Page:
I grew up in a lower-middle-class New York neighbourhood, which harboured a large number of bright kids, and whose schools suffered from virtually none of the pathologies that afflict urban schools these days. In my community, the default assumption was that the route for a smart kid to take led to medicine or science. Albert Einstein and Jonas Salk were the culture’s reigning heroes.
As I was quite good at mathematics, it was natural for me to explore that subject much more deeply than schoolwork allowed. The more I learned, the more I was fascinated. Fortunately my secondary school was a very selective one, nationally known for turning out aspiring scientists, and my mathematics teachers were unusually knowledgeable.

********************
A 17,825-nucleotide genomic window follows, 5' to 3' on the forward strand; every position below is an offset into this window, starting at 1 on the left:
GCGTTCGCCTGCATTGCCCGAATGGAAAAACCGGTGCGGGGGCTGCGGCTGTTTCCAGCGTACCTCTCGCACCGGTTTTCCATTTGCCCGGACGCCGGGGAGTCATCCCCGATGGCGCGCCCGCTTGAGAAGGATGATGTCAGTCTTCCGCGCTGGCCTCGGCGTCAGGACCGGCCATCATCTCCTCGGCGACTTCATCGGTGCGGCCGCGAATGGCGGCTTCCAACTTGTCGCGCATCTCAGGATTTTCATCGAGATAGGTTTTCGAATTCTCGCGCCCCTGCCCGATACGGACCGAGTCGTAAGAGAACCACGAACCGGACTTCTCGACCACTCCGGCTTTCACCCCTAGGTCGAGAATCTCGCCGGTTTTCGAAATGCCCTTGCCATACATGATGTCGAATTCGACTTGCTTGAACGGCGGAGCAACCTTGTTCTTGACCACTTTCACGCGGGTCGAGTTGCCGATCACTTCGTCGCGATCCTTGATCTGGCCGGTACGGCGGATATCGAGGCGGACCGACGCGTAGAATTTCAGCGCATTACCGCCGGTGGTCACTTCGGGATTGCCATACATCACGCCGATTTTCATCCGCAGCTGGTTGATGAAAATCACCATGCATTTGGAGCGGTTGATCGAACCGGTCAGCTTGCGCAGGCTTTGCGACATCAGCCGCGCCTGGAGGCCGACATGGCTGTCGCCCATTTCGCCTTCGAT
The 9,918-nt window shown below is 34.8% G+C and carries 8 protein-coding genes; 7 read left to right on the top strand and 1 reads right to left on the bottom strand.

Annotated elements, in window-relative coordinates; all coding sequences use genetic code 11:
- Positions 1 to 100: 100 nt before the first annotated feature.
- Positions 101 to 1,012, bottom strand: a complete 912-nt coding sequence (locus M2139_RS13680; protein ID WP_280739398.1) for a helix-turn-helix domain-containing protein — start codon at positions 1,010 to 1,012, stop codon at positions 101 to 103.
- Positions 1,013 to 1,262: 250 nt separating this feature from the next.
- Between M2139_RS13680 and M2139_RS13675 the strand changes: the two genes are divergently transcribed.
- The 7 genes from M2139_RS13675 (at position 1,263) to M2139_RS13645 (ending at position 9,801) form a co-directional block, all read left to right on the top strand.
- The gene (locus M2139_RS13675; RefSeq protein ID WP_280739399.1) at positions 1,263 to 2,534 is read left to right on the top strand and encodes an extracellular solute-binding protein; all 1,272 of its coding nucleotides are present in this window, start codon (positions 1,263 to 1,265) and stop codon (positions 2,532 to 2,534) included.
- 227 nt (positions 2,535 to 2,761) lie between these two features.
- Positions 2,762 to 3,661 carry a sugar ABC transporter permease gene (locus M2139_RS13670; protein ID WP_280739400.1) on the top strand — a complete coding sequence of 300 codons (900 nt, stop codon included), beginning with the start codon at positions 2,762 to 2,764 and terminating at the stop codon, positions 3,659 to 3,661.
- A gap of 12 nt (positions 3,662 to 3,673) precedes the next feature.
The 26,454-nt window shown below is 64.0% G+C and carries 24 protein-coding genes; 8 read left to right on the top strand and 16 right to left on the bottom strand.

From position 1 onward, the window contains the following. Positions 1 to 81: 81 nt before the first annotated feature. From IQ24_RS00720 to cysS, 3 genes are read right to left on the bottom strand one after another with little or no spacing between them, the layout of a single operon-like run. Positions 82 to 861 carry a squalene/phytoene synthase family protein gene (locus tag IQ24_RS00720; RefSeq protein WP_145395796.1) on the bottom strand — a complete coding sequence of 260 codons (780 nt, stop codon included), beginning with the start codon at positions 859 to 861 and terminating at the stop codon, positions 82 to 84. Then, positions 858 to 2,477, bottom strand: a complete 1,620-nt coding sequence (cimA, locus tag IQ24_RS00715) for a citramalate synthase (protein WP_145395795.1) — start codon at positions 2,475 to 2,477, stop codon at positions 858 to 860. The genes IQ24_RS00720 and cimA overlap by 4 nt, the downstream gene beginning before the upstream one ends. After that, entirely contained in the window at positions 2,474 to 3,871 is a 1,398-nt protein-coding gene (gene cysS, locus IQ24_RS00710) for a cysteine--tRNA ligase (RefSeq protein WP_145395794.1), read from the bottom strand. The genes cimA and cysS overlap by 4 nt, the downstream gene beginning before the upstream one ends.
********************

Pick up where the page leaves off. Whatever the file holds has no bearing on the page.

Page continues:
Even more, I was surrounded by a group of kids as intensely interested in mathematics as I was. So my career was, in a sense, well launched even before I started university work. The main lesson to be drawn, I think, is that cultural ambience is the key factor in focusing the ambitions of gifted young people upon science.
Norman Levitt is author of Prometheus Bedevilled: Science and the Contradictions of Contemporary Culture (buy this book from Amazon (UK) or Amazon (USA)), and coauthor of Higher Superstition: The Academic Left and Its Quarrels with Science (buy this book from Amazon (UK) or Amazon (USA)).